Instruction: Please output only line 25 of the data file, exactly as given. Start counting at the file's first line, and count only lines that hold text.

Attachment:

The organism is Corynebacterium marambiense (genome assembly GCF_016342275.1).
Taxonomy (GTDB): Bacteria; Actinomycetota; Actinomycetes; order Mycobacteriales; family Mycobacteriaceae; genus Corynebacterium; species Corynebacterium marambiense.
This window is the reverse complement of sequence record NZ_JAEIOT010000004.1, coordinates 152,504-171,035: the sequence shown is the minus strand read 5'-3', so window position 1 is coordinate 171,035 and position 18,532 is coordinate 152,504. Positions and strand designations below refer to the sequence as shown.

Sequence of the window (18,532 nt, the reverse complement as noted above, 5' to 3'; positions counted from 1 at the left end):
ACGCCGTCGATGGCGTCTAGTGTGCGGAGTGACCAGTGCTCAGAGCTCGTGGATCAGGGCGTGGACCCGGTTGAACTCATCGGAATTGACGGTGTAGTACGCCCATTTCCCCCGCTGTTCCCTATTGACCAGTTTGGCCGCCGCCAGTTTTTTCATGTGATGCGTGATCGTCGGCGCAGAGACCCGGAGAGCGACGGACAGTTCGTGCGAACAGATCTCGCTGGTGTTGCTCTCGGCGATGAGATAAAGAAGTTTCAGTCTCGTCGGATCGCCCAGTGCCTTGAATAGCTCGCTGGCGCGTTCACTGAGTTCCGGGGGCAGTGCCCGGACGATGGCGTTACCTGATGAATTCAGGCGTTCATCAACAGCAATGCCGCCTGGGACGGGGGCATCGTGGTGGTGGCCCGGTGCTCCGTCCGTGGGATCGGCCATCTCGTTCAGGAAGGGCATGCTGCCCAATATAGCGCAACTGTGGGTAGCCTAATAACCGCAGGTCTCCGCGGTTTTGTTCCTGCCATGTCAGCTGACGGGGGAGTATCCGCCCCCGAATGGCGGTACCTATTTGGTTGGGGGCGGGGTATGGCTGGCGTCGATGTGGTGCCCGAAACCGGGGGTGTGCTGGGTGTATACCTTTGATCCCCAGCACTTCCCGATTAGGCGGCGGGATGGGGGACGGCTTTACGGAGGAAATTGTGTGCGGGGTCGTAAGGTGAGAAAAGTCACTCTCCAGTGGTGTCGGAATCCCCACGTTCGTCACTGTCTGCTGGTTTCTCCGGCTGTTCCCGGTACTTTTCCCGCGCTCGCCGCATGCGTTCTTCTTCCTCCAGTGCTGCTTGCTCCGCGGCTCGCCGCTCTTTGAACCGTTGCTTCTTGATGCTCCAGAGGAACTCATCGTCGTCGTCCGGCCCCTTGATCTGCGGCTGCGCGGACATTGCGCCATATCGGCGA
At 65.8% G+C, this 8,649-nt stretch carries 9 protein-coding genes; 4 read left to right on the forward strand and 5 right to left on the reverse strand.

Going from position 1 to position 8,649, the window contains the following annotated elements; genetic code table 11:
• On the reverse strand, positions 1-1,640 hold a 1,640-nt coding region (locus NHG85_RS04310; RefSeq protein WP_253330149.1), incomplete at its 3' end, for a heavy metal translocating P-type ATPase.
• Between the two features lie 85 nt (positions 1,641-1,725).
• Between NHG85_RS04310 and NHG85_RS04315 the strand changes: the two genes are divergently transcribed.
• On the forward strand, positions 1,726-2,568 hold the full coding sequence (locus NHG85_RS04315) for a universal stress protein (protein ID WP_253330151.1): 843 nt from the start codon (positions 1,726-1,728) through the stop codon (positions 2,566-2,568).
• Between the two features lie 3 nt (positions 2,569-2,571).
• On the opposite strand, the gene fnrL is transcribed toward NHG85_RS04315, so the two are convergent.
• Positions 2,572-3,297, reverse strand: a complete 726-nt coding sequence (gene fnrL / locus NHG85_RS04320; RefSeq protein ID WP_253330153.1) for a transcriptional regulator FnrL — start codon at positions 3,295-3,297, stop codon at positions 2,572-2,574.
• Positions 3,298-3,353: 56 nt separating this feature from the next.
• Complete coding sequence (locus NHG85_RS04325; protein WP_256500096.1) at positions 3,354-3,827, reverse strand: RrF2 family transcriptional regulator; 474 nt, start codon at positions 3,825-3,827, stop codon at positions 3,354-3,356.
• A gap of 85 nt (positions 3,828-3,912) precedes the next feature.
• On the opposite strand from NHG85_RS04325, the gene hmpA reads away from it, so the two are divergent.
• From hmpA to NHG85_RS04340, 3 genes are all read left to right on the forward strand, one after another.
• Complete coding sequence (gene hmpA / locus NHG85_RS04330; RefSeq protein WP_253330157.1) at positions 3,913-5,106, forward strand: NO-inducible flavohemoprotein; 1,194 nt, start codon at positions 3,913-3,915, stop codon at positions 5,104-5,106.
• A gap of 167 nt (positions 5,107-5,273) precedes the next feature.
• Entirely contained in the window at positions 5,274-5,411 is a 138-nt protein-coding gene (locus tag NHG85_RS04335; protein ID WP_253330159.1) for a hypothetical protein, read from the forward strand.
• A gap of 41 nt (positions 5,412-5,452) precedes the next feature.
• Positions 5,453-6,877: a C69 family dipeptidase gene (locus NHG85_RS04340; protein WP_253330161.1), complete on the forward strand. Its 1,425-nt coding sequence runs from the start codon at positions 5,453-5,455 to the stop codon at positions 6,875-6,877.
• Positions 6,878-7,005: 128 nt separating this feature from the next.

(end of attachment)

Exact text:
• Positions 6,878-7,005: 128 nt separating this feature from the next.